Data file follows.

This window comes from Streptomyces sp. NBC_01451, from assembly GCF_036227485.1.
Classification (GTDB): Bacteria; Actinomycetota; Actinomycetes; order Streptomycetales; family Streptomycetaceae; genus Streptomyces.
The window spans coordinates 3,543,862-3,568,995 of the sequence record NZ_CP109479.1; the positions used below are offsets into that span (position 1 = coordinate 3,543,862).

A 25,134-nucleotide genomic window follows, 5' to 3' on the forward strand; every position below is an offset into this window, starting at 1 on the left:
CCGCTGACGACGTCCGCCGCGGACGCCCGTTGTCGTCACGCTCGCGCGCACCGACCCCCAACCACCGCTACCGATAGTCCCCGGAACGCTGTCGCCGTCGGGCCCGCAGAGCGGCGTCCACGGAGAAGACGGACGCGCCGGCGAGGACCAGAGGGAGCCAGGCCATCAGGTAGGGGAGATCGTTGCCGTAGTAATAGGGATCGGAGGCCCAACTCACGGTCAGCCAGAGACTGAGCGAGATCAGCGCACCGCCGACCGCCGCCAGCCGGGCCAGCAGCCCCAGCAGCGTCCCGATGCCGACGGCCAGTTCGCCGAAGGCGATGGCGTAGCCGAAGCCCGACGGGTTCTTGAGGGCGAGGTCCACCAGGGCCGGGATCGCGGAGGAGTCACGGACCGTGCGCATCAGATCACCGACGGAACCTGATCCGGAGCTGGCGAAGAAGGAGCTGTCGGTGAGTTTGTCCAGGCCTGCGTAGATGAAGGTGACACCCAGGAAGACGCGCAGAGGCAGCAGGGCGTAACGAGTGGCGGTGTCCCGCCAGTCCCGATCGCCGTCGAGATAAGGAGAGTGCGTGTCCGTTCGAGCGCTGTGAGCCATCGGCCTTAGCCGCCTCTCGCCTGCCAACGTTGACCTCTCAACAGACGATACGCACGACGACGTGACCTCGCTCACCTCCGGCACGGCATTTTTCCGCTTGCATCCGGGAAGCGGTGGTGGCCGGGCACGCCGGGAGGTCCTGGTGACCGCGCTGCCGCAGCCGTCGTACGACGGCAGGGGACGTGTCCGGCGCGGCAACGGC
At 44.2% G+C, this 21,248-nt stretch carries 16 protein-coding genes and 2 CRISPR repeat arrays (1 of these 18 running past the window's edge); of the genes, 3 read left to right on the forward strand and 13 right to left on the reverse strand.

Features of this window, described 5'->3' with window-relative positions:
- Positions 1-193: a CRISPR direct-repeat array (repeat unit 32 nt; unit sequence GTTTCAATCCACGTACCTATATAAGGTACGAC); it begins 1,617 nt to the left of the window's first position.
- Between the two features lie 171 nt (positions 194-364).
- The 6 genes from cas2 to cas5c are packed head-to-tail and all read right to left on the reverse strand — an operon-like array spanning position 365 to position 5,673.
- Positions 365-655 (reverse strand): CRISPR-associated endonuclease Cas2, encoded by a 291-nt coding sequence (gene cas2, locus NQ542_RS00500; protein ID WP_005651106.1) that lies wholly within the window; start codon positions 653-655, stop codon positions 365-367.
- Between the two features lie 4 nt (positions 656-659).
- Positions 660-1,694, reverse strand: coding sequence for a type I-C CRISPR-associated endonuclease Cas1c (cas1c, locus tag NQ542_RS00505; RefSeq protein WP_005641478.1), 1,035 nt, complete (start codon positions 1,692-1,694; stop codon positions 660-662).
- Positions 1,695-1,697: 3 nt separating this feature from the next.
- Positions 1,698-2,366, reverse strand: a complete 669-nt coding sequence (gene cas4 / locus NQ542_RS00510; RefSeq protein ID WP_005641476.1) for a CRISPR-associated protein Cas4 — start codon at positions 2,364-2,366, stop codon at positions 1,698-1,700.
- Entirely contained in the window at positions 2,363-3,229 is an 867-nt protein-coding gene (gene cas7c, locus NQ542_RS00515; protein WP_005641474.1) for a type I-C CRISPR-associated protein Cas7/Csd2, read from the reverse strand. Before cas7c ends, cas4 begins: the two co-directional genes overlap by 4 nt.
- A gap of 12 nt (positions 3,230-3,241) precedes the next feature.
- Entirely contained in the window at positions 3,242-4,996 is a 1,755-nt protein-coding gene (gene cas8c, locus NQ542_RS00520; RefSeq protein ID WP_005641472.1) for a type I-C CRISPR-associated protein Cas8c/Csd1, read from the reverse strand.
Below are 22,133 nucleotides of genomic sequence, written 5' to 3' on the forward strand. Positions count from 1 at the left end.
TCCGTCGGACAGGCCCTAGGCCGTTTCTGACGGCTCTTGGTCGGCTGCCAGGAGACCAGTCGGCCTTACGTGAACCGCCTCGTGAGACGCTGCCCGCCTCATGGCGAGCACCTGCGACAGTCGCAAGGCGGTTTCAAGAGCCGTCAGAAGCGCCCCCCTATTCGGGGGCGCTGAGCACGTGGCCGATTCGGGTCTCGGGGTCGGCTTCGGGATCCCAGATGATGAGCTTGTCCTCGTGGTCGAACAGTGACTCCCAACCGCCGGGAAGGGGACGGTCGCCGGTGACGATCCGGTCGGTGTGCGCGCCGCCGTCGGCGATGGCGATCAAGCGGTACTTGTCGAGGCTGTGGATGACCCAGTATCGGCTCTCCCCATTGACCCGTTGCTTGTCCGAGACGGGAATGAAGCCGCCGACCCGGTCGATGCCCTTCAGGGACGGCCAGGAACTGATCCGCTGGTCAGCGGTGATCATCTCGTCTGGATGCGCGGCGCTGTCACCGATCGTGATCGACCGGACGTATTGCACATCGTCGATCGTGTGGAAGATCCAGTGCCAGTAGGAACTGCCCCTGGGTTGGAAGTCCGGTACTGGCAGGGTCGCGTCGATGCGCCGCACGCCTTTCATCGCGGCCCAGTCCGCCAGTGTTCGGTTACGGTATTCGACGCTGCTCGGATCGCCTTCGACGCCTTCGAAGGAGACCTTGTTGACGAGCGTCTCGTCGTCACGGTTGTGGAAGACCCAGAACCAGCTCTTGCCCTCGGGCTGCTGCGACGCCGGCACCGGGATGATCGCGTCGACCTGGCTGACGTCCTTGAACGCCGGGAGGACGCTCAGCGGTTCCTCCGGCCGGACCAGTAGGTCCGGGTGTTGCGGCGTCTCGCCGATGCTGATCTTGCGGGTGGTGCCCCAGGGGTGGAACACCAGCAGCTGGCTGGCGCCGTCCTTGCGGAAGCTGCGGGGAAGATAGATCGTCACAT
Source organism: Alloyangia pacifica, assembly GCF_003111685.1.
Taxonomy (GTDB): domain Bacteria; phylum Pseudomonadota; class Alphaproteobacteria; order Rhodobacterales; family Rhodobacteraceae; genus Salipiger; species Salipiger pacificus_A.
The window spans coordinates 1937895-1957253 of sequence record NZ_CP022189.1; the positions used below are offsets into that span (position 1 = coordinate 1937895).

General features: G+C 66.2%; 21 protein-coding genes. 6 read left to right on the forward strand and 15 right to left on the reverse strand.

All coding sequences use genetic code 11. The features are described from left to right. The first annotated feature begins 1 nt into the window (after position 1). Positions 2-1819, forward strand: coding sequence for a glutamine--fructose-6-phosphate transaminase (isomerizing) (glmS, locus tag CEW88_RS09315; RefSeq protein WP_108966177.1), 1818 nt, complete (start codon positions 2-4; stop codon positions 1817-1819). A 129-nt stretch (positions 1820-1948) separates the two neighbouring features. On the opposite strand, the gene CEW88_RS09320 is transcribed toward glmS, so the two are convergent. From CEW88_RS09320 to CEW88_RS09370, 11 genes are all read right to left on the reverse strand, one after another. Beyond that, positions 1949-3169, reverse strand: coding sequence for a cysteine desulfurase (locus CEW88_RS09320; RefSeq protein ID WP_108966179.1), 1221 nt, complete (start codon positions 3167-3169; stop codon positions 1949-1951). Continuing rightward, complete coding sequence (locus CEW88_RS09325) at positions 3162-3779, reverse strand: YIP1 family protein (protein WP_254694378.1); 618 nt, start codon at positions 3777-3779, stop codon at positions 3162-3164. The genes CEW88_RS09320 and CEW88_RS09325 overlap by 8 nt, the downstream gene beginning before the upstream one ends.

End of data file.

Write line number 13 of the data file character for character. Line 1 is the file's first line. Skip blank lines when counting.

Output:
- Positions 660-1,694, reverse strand: coding sequence for a type I-C CRISPR-associated endonuclease Cas1c (cas1c, locus tag NQ542_RS00505; RefSeq protein WP_005641478.1), 1,035 nt, complete (start codon positions 1,692-1,694; stop codon positions 660-662).